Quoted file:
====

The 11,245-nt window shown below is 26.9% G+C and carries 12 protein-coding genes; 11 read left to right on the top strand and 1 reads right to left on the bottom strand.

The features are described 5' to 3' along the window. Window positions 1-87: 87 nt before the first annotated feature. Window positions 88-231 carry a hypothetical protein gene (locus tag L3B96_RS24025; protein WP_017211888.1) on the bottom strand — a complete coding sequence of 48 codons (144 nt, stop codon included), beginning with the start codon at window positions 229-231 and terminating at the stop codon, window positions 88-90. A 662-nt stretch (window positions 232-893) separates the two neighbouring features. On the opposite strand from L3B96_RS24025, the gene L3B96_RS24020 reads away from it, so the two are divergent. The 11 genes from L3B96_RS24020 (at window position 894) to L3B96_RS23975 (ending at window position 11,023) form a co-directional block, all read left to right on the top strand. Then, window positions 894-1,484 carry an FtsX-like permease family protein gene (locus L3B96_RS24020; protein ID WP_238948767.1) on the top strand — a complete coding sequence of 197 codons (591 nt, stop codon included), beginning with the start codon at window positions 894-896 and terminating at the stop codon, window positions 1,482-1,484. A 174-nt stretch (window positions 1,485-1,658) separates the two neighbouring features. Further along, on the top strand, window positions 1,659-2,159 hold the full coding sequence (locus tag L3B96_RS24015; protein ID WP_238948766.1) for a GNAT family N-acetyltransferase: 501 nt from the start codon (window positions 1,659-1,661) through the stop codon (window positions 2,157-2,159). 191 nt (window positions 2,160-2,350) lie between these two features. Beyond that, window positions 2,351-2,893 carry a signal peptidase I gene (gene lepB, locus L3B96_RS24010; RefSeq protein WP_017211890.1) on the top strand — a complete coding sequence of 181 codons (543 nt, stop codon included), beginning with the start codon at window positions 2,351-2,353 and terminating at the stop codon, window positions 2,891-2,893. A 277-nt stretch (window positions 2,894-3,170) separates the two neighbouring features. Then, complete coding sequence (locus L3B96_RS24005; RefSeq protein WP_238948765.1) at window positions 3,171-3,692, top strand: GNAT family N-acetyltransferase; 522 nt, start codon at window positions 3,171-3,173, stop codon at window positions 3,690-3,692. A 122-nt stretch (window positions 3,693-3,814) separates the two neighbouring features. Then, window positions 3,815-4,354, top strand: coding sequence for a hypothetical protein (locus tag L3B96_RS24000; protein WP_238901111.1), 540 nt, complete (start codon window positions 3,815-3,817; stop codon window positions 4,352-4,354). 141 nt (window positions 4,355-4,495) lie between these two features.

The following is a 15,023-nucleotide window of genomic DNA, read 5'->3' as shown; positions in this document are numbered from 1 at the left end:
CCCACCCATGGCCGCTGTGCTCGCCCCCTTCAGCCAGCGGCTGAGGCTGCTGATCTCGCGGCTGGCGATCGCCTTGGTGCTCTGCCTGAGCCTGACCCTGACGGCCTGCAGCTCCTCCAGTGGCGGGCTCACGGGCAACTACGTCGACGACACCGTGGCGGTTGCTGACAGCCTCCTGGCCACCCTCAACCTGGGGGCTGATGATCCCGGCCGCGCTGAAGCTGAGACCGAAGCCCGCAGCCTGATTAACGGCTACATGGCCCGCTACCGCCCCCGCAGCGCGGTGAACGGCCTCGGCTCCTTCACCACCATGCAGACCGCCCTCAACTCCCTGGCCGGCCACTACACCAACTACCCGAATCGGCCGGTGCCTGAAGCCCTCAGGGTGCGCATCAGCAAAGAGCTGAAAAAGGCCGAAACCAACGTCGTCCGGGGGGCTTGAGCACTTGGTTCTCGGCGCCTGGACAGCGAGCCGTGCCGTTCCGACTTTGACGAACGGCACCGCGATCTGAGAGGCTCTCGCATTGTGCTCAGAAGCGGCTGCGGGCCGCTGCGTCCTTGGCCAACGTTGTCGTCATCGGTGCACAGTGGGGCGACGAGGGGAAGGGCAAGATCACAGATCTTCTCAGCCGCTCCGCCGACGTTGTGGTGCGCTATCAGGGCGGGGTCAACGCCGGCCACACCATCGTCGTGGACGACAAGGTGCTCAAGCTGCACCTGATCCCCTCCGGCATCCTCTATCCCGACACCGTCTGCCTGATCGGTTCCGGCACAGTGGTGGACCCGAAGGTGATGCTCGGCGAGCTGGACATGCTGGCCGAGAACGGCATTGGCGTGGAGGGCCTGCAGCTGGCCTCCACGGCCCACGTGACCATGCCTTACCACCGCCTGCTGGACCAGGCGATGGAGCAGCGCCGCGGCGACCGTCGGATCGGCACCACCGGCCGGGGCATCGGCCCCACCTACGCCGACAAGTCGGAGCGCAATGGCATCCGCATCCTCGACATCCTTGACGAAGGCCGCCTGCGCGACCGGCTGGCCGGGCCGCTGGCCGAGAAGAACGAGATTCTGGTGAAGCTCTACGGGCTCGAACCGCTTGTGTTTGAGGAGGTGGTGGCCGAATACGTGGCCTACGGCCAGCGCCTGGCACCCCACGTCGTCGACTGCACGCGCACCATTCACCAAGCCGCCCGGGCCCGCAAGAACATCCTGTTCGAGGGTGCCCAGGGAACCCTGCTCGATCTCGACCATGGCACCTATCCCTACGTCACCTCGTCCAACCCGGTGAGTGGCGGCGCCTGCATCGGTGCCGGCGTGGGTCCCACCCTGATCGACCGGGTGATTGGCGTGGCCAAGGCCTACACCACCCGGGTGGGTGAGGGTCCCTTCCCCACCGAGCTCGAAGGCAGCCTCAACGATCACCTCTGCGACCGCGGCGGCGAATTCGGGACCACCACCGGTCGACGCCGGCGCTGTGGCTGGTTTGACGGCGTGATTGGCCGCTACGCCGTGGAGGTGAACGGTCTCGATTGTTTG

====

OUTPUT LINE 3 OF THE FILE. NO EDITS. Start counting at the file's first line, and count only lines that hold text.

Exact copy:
The following is a 15,023-nucleotide window of genomic DNA, read 5'->3' as shown; positions in this document are numbered from 1 at the left end: